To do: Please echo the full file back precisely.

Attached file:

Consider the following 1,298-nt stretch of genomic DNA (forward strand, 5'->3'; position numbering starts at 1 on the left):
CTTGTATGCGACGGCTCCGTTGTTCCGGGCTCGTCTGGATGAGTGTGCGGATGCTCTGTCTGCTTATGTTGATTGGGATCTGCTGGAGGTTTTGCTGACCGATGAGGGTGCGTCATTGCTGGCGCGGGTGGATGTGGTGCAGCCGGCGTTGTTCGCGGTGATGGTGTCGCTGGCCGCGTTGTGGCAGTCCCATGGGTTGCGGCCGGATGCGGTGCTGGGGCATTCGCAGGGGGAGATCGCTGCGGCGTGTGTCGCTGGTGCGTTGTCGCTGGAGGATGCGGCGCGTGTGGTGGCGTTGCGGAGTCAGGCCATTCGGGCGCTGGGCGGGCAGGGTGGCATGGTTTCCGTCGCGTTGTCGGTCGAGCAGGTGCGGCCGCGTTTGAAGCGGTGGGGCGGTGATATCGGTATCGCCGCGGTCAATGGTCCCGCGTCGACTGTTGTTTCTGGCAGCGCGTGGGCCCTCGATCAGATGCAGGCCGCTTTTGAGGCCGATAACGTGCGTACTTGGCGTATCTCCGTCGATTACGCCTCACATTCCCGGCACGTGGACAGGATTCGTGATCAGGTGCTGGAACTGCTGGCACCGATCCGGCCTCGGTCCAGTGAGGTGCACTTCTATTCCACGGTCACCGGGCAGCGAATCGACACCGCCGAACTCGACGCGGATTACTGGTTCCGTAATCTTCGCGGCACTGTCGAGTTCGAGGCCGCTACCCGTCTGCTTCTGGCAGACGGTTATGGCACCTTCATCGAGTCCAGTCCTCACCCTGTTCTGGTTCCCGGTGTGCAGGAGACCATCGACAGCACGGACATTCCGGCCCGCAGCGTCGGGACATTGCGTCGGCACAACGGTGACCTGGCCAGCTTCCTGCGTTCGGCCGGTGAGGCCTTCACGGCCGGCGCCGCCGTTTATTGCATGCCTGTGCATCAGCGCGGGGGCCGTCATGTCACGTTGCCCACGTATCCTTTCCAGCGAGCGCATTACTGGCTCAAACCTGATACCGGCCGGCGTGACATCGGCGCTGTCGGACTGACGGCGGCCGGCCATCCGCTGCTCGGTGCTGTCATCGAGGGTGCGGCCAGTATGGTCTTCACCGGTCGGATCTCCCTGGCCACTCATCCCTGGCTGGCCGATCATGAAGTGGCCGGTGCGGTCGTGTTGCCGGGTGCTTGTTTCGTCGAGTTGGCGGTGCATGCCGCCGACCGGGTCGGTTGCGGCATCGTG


Consider the following 1,298-nt stretch of genomic DNA (forward strand, 5'->3'; position numbering starts at 1 on the left):
CTTGTATGCGACGGCTCCGTTGTTCCGGGCTCGTCTGGATGAGTGTGCGGATGCTCTGTCTGCTTATGTTGATTGGGATCTGCTGGAGGTTTTGCTGACCGATGAGGGTGCGTCATTGCTGGCGCGGGTGGATGTGGTGCAGCCGGCGTTGTTCGCGGTGATGGTGTCGCTGGCCGCGTTGTGGCAGTCCCATGGGTTGCGGCCGGATGCGGTGCTGGGGCATTCGCAGGGGGAGATCGCTGCGGCGTGTGTCGCTGGTGCGTTGTCGCTGGAGGATGCGGCGCGTGTGGTGGCGTTGCGGAGTCAGGCCATTCGGGCGCTGGGCGGGCAGGGTGGCATGGTTTCCGTCGCGTTGTCGGTCGAGCAGGTGCGGCCGCGTTTGAAGCGGTGGGGCGGTGATATCGGTATCGCCGCGGTCAATGGTCCCGCGTCGACTGTTGTTTCTGGCAGCGCGTGGGCCCTCGATCAGATGCAGGCCGCTTTTGAGGCCGATAACGTGCGTACTTGGCGTATCTCCGTCGATTACGCCTCACATTCCCGGCACGTGGACAGGATTCGTGATCAGGTGCTGGAACTGCTGGCACCGATCCGGCCTCGGTCCAGTGAGGTGCACTTCTATTCCACGGTCACCGGGCAGCGAATCGACACCGCCGAACTCGACGCGGATTACTGGTTCCGTAATCTTCGCGGCACTGTCGAGTTCGAGGCCGCTACCCGTCTGCTTCTGGCAGACGGTTATGGCACCTTCATCGAGTCCAGTCCTCACCCTGTTCTGGTTCCCGGTGTGCAGGAGACCATCGACAGCACGGACATTCCGGCCCGCAGCGTCGGGACATTGCGTCGGCACAACGGTGACCTGGCCAGCTTCCTGCGTTCGGCCGGTGAGGCCTTCACGGCCGGCGCCGCCGTTTATTGCATGCCTGTGCATCAGCGCGGGGGCCGTCATGTCACGTTGCCCACGTATCCTTTCCAGCGAGCGCATTACTGGCTCAAACCTGATACCGGCCGGCGTGACATCGGCGCTGTCGGACTGACGGCGGCCGGCCATCCGCTGCTCGGTGCTGTCATCGAGGGTGCGGCCAGTATGGTCTTCACCGGTCGGATCTCCCTGGCCACTCATCCCTGGCTGGCCGATCATGAAGTGGCCGGTGCGGTCGTGTTGCCGGGTGCTTGTTTCGTCGAGTTGGCGGTGCATGCCGCCGACCGGGTCGGTTGCGGCATCGTG